As a child grows, these infantile responses are replaced with higher-level reflexes. The primitive reflexes that were once necessary become superfluous or even inhibitory. The grasping reflex, for instance, allows an infant’s tiny hands to grip things as needed; once her hands and fingers begin to mature, however, this reflex needs to disappear in order for normal fine motor skills to develop. Children who retain the grasping reflex into toddlerhood — instead of developing the subsequent “pincer grip” — may struggle to hold a crayon, turn a page, or feed themselves at an age when it’s appropriate to do so.
A child may retain his primitive reflexes for a number of reasons. Research links traumatic birth, poor neonatal environment, or repeated ear infections early in the child’s life to possible disruptions in a child’s typical developmental timeline. Babies who skip developmental milestones — walking without first crawling, for instance — may be more likely to retain reflexes, as are babies who don’t get an adequate amount of “tummy time.”
Primitive Reflexes and ADHD
How do these reflexes manifest later in a child’s life? Research suggests a link to neurodevelopmental disorders like dyslexia and ADHD; several studies have found that children diagnosed with ADHD are more likely than their peers to have retained primitive reflexes.1 2 3 It’s unclear if these two conditions exist concurrently or are mistaken and misdiagnosed for one another, but some caregivers report that treating their child’s primitive reflexes also helped him or her to manage ADHD symptoms.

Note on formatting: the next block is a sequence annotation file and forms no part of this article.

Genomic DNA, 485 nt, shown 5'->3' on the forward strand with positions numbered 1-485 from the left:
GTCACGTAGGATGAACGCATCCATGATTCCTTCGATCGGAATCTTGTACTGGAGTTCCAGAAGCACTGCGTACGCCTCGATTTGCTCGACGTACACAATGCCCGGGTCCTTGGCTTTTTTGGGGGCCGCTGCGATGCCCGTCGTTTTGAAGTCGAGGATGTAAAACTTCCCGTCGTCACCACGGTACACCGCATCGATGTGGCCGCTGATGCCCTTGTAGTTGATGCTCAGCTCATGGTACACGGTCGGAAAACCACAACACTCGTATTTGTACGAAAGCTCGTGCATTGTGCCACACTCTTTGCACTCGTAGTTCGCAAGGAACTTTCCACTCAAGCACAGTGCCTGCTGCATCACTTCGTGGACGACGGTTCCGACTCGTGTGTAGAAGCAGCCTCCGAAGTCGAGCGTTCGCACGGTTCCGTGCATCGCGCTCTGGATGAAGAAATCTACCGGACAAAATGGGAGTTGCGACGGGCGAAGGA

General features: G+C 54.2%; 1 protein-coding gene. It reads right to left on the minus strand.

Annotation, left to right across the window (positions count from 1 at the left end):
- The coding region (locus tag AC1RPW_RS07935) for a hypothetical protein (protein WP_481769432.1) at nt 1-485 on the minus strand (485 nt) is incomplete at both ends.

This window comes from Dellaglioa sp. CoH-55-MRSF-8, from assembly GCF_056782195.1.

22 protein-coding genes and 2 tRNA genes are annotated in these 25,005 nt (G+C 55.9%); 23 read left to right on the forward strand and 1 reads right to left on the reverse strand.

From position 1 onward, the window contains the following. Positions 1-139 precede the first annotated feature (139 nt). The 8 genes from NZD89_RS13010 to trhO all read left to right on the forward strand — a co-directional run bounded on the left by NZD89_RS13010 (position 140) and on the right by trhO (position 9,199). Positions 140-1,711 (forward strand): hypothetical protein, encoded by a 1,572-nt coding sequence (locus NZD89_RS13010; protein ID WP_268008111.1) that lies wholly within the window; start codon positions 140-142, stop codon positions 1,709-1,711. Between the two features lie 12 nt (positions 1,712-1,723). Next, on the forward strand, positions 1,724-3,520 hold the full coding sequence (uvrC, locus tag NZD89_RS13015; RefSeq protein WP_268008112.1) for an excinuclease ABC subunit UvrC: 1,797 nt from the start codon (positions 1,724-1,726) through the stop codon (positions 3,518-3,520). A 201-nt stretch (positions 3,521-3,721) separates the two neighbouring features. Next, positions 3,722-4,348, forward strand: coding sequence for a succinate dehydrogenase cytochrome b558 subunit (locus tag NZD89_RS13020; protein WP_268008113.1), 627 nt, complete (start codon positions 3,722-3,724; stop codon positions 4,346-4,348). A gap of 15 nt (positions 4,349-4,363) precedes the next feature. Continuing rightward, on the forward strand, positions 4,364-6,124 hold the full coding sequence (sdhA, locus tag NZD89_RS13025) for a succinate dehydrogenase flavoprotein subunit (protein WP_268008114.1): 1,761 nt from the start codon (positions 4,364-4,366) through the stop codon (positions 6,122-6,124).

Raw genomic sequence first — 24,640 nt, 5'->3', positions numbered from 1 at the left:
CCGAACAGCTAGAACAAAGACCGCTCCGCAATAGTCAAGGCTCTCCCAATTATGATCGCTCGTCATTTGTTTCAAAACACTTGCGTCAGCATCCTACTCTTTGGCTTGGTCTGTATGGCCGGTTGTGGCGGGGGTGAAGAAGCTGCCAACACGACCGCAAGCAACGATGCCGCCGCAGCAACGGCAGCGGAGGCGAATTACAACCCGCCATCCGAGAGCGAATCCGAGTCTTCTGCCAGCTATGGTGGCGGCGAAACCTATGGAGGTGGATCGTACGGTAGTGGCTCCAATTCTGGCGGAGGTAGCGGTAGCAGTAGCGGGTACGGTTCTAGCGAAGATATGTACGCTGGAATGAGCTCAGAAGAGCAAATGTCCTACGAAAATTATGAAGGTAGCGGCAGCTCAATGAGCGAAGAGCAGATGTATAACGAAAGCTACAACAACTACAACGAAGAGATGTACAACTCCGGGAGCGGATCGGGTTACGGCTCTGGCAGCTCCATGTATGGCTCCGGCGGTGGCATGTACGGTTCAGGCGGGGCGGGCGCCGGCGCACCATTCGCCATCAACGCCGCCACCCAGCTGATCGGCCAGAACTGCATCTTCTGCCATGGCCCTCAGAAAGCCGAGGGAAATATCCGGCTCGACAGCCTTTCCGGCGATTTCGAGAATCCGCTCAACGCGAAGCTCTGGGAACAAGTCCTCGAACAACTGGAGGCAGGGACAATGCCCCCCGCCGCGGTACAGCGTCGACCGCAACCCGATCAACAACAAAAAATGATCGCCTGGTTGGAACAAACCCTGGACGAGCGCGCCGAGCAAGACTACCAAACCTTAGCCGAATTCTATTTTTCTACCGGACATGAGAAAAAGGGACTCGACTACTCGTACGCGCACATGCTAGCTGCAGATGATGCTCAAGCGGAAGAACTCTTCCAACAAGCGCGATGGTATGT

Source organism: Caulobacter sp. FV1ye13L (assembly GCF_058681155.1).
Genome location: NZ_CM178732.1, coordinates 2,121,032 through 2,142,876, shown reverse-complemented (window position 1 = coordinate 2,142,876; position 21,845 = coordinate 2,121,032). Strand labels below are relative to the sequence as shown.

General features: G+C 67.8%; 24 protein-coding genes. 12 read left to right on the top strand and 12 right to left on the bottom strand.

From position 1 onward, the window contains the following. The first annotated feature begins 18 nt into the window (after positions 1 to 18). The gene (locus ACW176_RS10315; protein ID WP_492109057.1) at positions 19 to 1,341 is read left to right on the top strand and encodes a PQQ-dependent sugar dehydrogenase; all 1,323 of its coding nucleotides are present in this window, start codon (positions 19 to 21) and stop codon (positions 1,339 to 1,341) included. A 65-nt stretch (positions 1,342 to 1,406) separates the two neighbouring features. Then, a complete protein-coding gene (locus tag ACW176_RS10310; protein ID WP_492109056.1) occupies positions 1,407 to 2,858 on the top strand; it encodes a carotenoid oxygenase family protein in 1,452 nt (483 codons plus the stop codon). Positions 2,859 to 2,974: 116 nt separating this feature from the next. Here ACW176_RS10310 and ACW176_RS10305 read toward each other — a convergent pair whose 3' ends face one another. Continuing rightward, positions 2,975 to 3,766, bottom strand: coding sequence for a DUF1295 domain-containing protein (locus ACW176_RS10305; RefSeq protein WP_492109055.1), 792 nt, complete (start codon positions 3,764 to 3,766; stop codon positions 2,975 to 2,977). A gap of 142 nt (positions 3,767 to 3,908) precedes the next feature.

Two reflexes, in particular, are thought to carry a link to ADHD or ADHD-like symptoms. The Moro reflex — sometimes referred to as the “startle reaction” — causes an infant to tightly grip his mother when he feels like he’s falling, and typically disappears within the first six months of life. A child who retains the Moro reflex will be hypersensitive to outside stimuli, startle easily, and may appear fidgety or restless — symptoms commonly seen in children with ADHD.
The other reflex closely linked to ADHD, known as the Spinal Galant reflex, occurs when an infant’s back is stroked. The infant will arch her hips toward the touch, a motion that is believed to encourage her to progress toward crawling. If the Spinal Galant reflex is retained past 12 months of age, it may result in symptoms like bedwetting, difficulty concentrating, short-term memory issues, or fidgeting.